I recently criticized the idea that policymakers should focus their attention on making government more “efficient.” Instead, I argued that policymakers should focus their reform efforts on reducing government’s size.
Government efficiency proponents make the mistake of viewing the cost of government in the same light as the cost of operating a private business. However, government cannot operate like a business because it isn’t a business.
Private businesses obtain their revenue through voluntary exchange: consumers willingly give a business their money in return for a product. Businesses must control the cost of providing a product in order to maximize profits. A business that does not adequately control its costs can find itself undercut by a competitor offering a like product at a lower price. In the private sector, the market sets the price of a product through the interaction of supply and demand.
Government is unconcerned with “profit.” The “cost” of government is equal to the taxes extracted from the private sector to pay for government activities, plus the economic damage caused by extracting resources from the private sector. Taxes are involuntarily obtained through compulsion and force. Regardless of the value a citizen assigns to the services provided by government, a citizen must pay for those services, and at a price set by government. The price one pays for government is primarily a function of political factors, which are only indirectly influenced by economic considerations.
Therefore, the question of how efficiently government provides services is less important than deciding what services government should provide. For example, it matters little how quickly the USDA processes subsidy checks for farmers. More important is whether farmers should be receiving subsidy checks at all.
To understand why this is so, consider the following example of two policymakers from opposite ends of the political spectrum. Both policymakers support government efficiency as a means to a statist end.
Indiana governor Mitch Daniels has received national recognition as a “pragmatic conservative” who has focused on making state government operate more efficiently. Indeed, I worked for two years in Daniels’ budget office and one of my duties was to try making state programs more efficient.
To the degree my agency’s efforts created savings — a debatable premise — those savings were merely spent in other areas. This is because the Daniels administration was concerned with reallocating savings to other government activities instead of reducing the state tax burden. Net savings would have meant a smaller government to fund, which would have allowed for a reduced tax burden. But taxes weren’t reduced — the Daniels administration merely proposed to spend up (and now down) to the level of revenues the state took in. In fact, Indiana state tax rates have increased under Daniels.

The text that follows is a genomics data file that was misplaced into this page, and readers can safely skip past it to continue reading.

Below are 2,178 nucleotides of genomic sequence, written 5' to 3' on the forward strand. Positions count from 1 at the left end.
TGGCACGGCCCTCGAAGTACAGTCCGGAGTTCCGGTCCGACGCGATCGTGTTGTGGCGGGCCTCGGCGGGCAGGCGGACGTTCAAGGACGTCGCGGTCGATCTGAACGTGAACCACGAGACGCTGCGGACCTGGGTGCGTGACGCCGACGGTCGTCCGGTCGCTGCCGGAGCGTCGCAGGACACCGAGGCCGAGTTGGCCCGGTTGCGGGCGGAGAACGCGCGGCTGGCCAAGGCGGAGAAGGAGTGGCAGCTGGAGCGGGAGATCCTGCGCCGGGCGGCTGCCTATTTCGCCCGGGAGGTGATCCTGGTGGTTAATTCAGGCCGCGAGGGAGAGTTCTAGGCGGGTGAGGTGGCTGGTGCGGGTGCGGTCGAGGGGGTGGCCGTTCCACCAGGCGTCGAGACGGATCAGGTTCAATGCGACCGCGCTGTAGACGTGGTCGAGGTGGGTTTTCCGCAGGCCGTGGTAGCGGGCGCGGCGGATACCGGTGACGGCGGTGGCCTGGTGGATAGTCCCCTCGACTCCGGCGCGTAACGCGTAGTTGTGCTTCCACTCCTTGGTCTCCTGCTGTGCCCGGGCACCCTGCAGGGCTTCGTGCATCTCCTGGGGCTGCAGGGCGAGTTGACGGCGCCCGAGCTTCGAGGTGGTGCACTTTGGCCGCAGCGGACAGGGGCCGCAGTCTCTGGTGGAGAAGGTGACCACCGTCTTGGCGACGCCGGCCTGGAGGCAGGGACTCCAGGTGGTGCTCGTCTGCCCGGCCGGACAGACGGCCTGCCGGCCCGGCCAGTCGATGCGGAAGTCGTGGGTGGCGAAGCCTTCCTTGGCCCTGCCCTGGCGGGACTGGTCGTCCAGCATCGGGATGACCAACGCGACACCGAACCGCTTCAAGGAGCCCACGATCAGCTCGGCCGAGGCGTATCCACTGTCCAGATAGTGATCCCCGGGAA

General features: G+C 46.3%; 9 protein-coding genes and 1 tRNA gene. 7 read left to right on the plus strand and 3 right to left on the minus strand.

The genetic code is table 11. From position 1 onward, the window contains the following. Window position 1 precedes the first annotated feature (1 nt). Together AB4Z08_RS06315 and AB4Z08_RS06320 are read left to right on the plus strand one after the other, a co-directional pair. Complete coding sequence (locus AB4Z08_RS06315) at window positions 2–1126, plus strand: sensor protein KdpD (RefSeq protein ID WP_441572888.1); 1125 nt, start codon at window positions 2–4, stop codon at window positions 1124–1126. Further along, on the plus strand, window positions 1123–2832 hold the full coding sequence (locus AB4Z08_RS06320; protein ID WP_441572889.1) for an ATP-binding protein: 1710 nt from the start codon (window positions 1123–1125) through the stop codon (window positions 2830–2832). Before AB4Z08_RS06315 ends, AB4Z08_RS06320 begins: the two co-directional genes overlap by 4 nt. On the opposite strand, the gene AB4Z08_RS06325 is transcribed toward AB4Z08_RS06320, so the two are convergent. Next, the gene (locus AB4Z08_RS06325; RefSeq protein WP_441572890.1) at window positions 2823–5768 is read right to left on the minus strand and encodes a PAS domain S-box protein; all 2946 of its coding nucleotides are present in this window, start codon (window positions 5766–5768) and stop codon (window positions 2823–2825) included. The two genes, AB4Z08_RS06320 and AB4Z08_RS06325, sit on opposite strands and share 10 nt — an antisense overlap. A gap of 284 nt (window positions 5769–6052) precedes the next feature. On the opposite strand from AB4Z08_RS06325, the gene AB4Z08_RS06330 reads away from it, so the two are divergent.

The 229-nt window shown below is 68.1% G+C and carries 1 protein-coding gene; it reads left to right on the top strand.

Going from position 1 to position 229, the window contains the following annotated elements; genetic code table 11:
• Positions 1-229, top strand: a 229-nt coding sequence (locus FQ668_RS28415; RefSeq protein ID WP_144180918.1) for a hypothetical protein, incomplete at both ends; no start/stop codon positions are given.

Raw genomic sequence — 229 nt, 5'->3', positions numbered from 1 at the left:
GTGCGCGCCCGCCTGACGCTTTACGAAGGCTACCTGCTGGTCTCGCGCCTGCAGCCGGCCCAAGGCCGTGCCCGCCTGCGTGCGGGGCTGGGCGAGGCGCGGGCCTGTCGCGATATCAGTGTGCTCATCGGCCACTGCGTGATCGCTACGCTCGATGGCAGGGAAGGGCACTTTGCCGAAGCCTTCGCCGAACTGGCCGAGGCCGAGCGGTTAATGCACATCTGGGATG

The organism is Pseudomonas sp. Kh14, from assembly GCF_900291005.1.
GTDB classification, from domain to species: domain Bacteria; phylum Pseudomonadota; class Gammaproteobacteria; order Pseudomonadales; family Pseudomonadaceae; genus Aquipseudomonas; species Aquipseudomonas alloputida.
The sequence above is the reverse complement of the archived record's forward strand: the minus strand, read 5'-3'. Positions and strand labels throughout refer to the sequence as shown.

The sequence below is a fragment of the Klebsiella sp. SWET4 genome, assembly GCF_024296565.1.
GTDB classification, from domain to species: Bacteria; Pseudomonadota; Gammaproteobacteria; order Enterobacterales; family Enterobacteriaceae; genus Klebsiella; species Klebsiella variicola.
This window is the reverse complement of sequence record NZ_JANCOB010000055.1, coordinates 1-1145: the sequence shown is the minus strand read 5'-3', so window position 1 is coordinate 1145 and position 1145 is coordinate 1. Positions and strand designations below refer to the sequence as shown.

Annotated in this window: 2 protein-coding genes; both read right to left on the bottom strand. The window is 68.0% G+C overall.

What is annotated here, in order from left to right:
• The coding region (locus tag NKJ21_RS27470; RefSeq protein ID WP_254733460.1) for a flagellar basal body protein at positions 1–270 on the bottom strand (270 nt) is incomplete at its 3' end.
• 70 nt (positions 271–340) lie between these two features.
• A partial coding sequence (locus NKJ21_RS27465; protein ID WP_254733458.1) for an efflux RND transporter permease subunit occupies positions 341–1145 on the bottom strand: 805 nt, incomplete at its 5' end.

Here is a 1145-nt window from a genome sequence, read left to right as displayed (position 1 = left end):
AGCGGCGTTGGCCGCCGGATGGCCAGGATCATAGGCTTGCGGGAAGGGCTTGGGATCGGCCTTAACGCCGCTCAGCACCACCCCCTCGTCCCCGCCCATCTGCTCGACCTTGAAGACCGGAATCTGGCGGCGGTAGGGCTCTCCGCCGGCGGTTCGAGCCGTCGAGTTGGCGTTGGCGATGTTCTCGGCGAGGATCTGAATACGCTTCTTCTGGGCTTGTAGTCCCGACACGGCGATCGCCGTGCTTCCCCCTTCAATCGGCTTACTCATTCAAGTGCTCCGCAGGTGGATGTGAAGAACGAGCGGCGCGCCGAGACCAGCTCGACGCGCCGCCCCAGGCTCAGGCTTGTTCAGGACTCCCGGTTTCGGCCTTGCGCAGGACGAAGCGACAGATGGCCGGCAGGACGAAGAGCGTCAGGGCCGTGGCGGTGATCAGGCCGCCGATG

Liberal congressman Earl Blumenauer (D-OR) embraces government efficiency for a somewhat different reason, but the end is the same. In a recent New York Times profile, Blumenauer argues that liberals should actively embrace government efficiency measures in order to sustain public support for an expansive federal government:
Mr. Blumenauer doesn’t argue that government does too much, or that programs like Social Security and Medicare aren’t vital. Rather, in two recent conversations about the nation’s finances, Mr. Blumenauer argued that if Democrats really want to protect a vast array of federal programs from repeated Republican onslaughts, then they need to bring the costs of the programs in line with reality.
Otherwise, he said, liberals only make it easier for conservative critics of social spending to undermine the entire premise of liberal government. And they make it that much harder to propose new and much-needed investments in, say, infrastructure and education.
“We do people no favors if we have systems that leak money and don’t have the credibility they need when they’re under attack,” Mr. Blumenauer said. “People will pay for all this if they’re convinced they’re getting their value. But our challenge on the federal level is to actually deliver, and we can’t just defend the indefensible.”
The Times reporter augments Blumenauer’s position by placing it in the historical context of former Democratic senator Ed Muskie’s effort to make government more efficient:
Mr. Blumenauer may be out of step with his natural political constituencies, but his basic argument here places him squarely in a tradition of mainstream Democratic thinkers. As far back as 1976, in one of the more persuasive, if least remembered, speeches in the party’s modern history, Senator Edmund Muskie of Maine made essentially the same case to the Democratic platform committee and voiced his support for a “sunset bill” that would have subjected most federal programs to periodic review.
Mr. Muskie argued that it was hard to persuade voters to accept new programs while they entertained profound doubts about the efficiency of existing ones. Noting that some Democrats seemed to regard budget reform as “a repudiation of the New Deal,” he asked his colleagues: “What’s so damn liberal about wasting money? And what do waste and inefficiency have to do with the New Deal?”
The bottom line is that the road to smaller government won’t be paved with efforts to make government “more efficient.” In its most benign form, government efficiency is a political tool wielded by policymakers who probably aren’t serious about downsizing government. In its more pernicious form, it can lend credibility to activities that government should not be undertaking to begin with.